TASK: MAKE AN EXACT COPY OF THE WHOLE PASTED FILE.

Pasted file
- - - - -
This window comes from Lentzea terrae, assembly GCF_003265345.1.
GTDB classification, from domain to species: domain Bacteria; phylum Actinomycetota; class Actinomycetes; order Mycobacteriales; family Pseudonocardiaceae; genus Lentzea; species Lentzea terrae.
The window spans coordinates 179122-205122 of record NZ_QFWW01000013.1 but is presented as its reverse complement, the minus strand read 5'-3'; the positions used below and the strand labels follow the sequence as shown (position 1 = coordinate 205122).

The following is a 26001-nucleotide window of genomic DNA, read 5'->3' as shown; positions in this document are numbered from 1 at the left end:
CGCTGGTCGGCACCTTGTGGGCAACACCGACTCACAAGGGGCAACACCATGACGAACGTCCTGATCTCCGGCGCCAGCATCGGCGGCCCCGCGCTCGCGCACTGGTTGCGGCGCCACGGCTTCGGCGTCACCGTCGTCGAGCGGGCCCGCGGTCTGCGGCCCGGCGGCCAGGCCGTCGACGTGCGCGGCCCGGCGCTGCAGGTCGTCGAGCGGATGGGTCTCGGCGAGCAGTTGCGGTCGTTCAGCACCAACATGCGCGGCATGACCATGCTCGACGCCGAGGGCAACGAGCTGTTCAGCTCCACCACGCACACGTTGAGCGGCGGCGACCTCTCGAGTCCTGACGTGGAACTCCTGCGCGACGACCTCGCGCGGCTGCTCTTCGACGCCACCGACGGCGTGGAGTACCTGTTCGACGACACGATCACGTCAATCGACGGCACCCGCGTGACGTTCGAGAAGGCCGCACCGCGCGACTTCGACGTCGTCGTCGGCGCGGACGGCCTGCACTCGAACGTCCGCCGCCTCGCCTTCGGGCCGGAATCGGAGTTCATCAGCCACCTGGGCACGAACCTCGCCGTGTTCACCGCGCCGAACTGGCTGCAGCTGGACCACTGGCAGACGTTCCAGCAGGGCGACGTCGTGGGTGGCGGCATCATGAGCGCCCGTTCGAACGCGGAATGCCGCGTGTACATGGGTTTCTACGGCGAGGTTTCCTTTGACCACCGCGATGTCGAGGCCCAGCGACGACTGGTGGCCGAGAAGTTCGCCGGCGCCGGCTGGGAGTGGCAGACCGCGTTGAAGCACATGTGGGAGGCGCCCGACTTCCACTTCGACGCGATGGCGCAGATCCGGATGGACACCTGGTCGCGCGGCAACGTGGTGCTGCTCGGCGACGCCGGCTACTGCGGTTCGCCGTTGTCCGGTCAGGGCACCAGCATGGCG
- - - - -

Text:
This window comes from Lentzea terrae, assembly GCF_003265345.1.
GTDB classification, from domain to species: domain Bacteria; phylum Actinomycetota; class Actinomycetes; order Mycobacteriales; family Pseudonocardiaceae; genus Lentzea; species Lentzea terrae.
The window spans coordinates 179122-205122 of record NZ_QFWW01000013.1 but is presented as its reverse complement, the minus strand read 5'-3'; the positions used below and the strand labels follow the sequence as shown (position 1 = coordinate 205122).

The following is a 26001-nucleotide window of genomic DNA, read 5'->3' as shown; positions in this document are numbered from 1 at the left end:
CGCTGGTCGGCACCTTGTGGGCAACACCGACTCACAAGGGGCAACACCATGACGAACGTCCTGATCTCCGGCGCCAGCATCGGCGGCCCCGCGCTCGCGCACTGGTTGCGGCGCCACGGCTTCGGCGTCACCGTCGTCGAGCGGGCCCGCGGTCTGCGGCCCGGCGGCCAGGCCGTCGACGTGCGCGGCCCGGCGCTGCAGGTCGTCGAGCGGATGGGTCTCGGCGAGCAGTTGCGGTCGTTCAGCACCAACATGCGCGGCATGACCATGCTCGACGCCGAGGGCAACGAGCTGTTCAGCTCCACCACGCACACGTTGAGCGGCGGCGACCTCTCGAGTCCTGACGTGGAACTCCTGCGCGACGACCTCGCGCGGCTGCTCTTCGACGCCACCGACGGCGTGGAGTACCTGTTCGACGACACGATCACGTCAATCGACGGCACCCGCGTGACGTTCGAGAAGGCCGCACCGCGCGACTTCGACGTCGTCGTCGGCGCGGACGGCCTGCACTCGAACGTCCGCCGCCTCGCCTTCGGGCCGGAATCGGAGTTCATCAGCCACCTGGGCACGAACCTCGCCGTGTTCACCGCGCCGAACTGGCTGCAGCTGGACCACTGGCAGACGTTCCAGCAGGGCGACGTCGTGGGTGGCGGCATCATGAGCGCCCGTTCGAACGCGGAATGCCGCGTGTACATGGGTTTCTACGGCGAGGTTTCCTTTGACCACCGCGATGTCGAGGCCCAGCGACGACTGGTGGCCGAGAAGTTCGCCGGCGCCGGCTGGGAGTGGCAGACCGCGTTGAAGCACATGTGGGAGGCGCCCGACTTCCACTTCGACGCGATGGCGCAGATCCGGATGGACACCTGGTCGCGCGGCAACGTGGTGCTGCTCGGCGACGCCGGCTACTGCGGTTCGCCGTTGTCCGGTCAGGGCACCAGCATGGCG